Tulane University’s Mellon Foundation-sponsored Sawyer Seminar, Sites of Memory: New Orleans and Place-based Histories in the Americas, co-organized by Adrian Anagnost and Mia L. Bagneris, art history professors at the School of Liberal Arts, will launch the second symposium in their multi-part series on Thursday, Feb. 10.
Sites of Memory, supported by a grant from The Andrew W. Mellon Foundation, is a yearlong site-specific inquiry that engages scholars, artists and activists in exploring changing historical narratives in New Orleans and the greater Gulf South region. It takes New Orleans as a key case study for a broader understanding of settler-colonial, formerly slavery-fueled economies in the Americas, using the theme of site-based public history and memorialization. Combining scholarship and public history, the seminar examines accretions of myth and memory at contested sites of public history such as heritage sites; plantations and historic houses; monuments and memorials; “historic” districts; and site-specific artworks.
From River Road to Copenhagen: Revising our Remembrance of the Past, is a multi-part symposium running Feb. 10-15 that explores innovative approaches to publicly addressing the legacies of the transatlantic slave trade in the Americas, specifically in Louisiana and the Danish West Indies (now the U.S. Virgin Islands). This is the second symposium to be produced by the Sawyer Seminar and will feature film screenings, site visits, an artist talk and an in-depth conversation with guest speakers. From River Road to Copenhagen will also focus on changing approaches to curating historical houses such as the Whitney Plantation and Shadows-on-the-Teche in Louisiana. The symposium will also focus on the links between colonial sites in the Danish West Indies and I AM QUEEN MARY, an anti-colonial monument at the heart of Copenhagen’s colonial waterfront.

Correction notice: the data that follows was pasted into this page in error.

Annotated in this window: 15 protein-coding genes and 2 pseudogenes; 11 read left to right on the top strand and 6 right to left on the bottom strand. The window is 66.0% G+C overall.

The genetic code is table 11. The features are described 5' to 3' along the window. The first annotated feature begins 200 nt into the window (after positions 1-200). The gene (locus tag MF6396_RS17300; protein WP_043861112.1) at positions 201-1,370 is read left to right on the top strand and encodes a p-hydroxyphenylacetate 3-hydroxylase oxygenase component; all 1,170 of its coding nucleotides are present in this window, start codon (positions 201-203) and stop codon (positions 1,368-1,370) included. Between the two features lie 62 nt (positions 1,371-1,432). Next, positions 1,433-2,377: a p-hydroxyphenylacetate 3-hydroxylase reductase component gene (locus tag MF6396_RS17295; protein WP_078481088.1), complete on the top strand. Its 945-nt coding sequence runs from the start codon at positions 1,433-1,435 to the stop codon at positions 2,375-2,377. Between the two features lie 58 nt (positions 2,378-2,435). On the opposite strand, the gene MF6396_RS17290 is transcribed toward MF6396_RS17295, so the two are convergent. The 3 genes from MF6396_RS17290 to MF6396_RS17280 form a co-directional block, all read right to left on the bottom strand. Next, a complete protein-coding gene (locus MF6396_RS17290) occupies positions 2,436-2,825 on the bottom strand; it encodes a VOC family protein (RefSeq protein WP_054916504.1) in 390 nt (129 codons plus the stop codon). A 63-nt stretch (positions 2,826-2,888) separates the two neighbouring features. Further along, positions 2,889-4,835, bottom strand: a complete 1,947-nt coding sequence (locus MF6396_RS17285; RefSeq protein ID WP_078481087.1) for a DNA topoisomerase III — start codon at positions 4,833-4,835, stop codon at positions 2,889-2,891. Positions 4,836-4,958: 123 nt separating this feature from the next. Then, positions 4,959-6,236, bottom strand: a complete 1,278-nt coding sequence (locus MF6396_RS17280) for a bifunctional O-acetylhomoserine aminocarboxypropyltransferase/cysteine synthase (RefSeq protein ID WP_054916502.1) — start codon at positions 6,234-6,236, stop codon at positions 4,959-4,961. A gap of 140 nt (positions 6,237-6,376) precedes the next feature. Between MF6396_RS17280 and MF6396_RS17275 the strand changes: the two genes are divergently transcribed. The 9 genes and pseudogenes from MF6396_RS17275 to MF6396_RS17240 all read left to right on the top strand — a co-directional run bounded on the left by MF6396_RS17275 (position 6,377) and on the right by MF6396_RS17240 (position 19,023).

On Thursday, Feb. 10, students, staff, faculty and community members are invited to the screenings of Fireburn: The Documentary, written by Angela Golden Bryan and directed by Joel Fendelman, as well as Helle Stenum’s We Carry It Within Us. The screenings will take place at 6 p.m. in Stone Auditorium in the Woldenberg Art Center.
Community members are also invited to RSVP to one of the site visits to Oak Alley Plantation and the Whitney Plantation on Saturday, Feb. 12, and to Shadows-on-the-Teche on Sunday, Feb. 13. The purpose of the visits is to understand diverse approaches to public memory through the curation of objects and artworks, the framing of educational materials, the staging of tours and visitor experiences, and to question how historic houses offer memorials to the enslaved rather than act as monuments to slavery. Transportation, tickets and lunch is included in the visits.
On Monday, Feb, 14, artist La Vaughn Belle will be in conversation with Rosanne Adderley, associate professor in the Department of History at the School of Liberal Arts. Artist La Vaughn Belle is based in St. Croix, U.S. Virgin Islands, and her practice addresses the legacy of colonialism in the built environment and in historical memory. With Danish artist Jeannette Ehlers, Belle has worked to monumentalize Mary Thomas, leader of the 1878 “Fireburn” revolt by formerly enslaved indentured laborers in the Danish colony of St. Croix. The two artists created I AM QUEEN MARY based on combined 3D scans of their own bodies, reformulating the hegemonic memorial forms of monumental statues. The artists intentionally placed the statue before the building that formerly housed the Danish West India Company on Copenhagen’s waterfront.
More information and registration for the events can be found here. Additional events in the Sawyer Seminar will continue throughout 2022.